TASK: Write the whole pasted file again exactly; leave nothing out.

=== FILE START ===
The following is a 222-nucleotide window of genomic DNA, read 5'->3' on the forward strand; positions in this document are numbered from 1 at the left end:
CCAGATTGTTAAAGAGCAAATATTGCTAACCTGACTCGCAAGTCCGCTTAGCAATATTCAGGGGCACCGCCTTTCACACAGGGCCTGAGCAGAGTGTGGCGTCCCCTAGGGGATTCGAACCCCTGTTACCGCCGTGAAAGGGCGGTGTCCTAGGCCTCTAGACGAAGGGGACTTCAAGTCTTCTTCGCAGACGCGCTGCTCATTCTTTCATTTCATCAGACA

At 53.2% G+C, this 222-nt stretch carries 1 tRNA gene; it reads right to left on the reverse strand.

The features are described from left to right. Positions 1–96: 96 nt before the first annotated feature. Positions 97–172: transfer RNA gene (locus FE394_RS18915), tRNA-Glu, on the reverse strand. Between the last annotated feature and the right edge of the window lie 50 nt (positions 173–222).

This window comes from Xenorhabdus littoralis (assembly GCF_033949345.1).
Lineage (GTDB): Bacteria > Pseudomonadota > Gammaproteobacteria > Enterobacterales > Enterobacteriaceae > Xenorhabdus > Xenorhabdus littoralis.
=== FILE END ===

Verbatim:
The following is a 222-nucleotide window of genomic DNA, read 5'->3' on the forward strand; positions in this document are numbered from 1 at the left end:
CCAGATTGTTAAAGAGCAAATATTGCTAACCTGACTCGCAAGTCCGCTTAGCAATATTCAGGGGCACCGCCTTTCACACAGGGCCTGAGCAGAGTGTGGCGTCCCCTAGGGGATTCGAACCCCTGTTACCGCCGTGAAAGGGCGGTGTCCTAGGCCTCTAGACGAAGGGGACTTCAAGTCTTCTTCGCAGACGCGCTGCTCATTCTTTCATTTCATCAGACA

At 53.2% G+C, this 222-nt stretch carries 1 tRNA gene; it reads right to left on the reverse strand.

The features are described from left to right. Positions 1–96: 96 nt before the first annotated feature. Positions 97–172: transfer RNA gene (locus FE394_RS18915), tRNA-Glu, on the reverse strand. Between the last annotated feature and the right edge of the window lie 50 nt (positions 173–222).

This window comes from Xenorhabdus littoralis (assembly GCF_033949345.1).
Lineage (GTDB): Bacteria > Pseudomonadota > Gammaproteobacteria > Enterobacterales > Enterobacteriaceae > Xenorhabdus > Xenorhabdus littoralis.